I’m a believer in the power of relationships. That’s why when I attended LinkedIn Sales Connect forum last week in Las Vegas, my number one goal was to meet and learn from the best in the industry. Never in my wildest dreams did I think that I would be ranked in the top percentile of social sellers at the event, using LinkedIn’s new Social Selling Index, or that 6sense would be honored as one of the top-5 social-selling leaders in technology.
I was humbled and grateful to be personally recognized AND to be part of such an amazing team. After the event I decided I would take a moment to put pen to paper and outline some of the values and approaches I’ve used in my career to put meaningful relationships and long-term friendships first.
From the beginning of my career, I’ve thought that selling hast to be a grassroots effort: individuals reaching out to individuals to educate, consult, and help them achieve their goals as professionals and as people. To do this was to go directly against the product, feature and technology selling that are, even today, the common stock of the sales profession. Here are my 6 tenets of social selling:
1. Do Your Research
There is nothing more frustrating then having a conversation with someone who doesn’t understand you, your company and the challenges you’re facing. With LinkedIn Sales Navigator, there is no excuse for bland and generic outreach or scripted calls and meetings.
Before I do anything, I spend time trying to understand the company, the teams and the people I’m trying to connect with. You can organize searches by job titles, functions, companies, and many other demographic criteria to create a map of the company and then save the individuals relevant to your search.
Once you have a decent map of the organization you’re pursuing, begin reading the digital body language and looking for a commonality with the people you’ll need to win over. Looking at what people say about themselves and how they say it can let you know a lot about their personality and help you find that common denominator to jumpstart an honest and genuine conversation.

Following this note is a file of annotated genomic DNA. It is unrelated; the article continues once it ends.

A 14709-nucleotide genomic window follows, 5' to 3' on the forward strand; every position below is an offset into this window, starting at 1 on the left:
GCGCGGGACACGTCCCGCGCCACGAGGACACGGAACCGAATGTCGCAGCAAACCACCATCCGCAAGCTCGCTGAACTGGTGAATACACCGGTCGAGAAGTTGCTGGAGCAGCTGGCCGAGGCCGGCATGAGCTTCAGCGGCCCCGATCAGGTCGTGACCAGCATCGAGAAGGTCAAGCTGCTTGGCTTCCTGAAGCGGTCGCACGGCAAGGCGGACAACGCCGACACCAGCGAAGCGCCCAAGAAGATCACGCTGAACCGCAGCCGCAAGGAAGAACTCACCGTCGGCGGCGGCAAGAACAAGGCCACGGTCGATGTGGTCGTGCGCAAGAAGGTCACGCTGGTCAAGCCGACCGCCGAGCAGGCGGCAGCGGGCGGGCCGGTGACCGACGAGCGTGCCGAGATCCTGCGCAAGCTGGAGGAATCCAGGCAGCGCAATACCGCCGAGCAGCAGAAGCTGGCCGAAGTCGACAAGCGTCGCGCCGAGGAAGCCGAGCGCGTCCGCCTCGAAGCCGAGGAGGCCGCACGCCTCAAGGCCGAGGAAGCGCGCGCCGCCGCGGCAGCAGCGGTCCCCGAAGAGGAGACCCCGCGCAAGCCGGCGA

2. Find Your Champion And Don’t Send Them A Form Email
The spray-and-pray approach of sending bulk, standardized emails in the hopes of winning 1 out of 100 prospects guarantees only one thing: that you’ll alienate 99 of them. When I look at an organization, even if I’ve built a company map of 20 people, I will only reach out to the 1 or 2 that I have a strong connection with first. I’m interested in those people who I believe will find my message helpful and be able to share it effectively within their organization.
To catch the attention of and start building a meaningful relationship with a champion, do not send a boilerplate email. You want the person to recognize you as a unique collaborator who can help them achieve their goals. You want your company to be a standout vendor. You can’t do that if you treat them like a name on a list. Make sure that your outreach is personalized and is focused on the shared experience you have with the individual as well as their goals and projects, not your features and products.
3. Create A Credible Brand
Your profile on LinkedIn and your presence online are as important as your company’s brand. Make sure that you convey the things that are important to you and to your prospects: how you deliver value for your clients, what you’ve accomplished with partners in your career and what motivates and drives you. Each section is an opportunity to share a connection with your network, don’t miss it!
4. Use And Build Your Network
I can’t overstate how much I rely on my network, both on LinkedIn and offline. I use primary and secondary connections to get introductions, learn about the people I’m reaching out to and to get around obstacles when a particular approach isn’t working.
I try to make sure to connect with everyone I meet and to be open about asking for introductions. In the same breath I am always generous with my network and am happy to help connect people. I’ve found that whatever I give comes back to me tenfold, especially when a connection I make helps people achieve their goals.
5. Face Time
I attend a lot of events. There is no substitute for meeting people in person. If you want an opportunity to really move a conversation forward, reach an individual you haven’t been able to connect with online or talk through an obstacle, nothing beats seeing someone face to face.
Speaking engagements are where professionals promote their companies and expertise, but as often as not, they’re also places where professionals are subtly signaling about the business challenges they’re working on and trying to overcome. If you listen carefully, offline events are the best places to discover accounts that are a great fit for the value your company delivers.
6. Put Relationships First
Sales, like a lot of life, is all about timing. Meaningful, value-based relationships won’t always end in a sale in the short-term, but they are the best way to make sure that you are top-of-mind when the time is right. Always put the relationship ahead of the sale, stay diligent in your follow-up and continue to provide value and educate your prospects. And sure enough, when the timing is right, you’ll be ahead of your competition.
If your goal is to educate and help, to deliver value and expertise, then the sale will become a natural and organic part of your work. It won’t happen overnight and it won’t work every time, but it will build a network of relationships and connections that are the true value of any sales professional worth their salt.
ref:Frannie Danzinger; Business to Community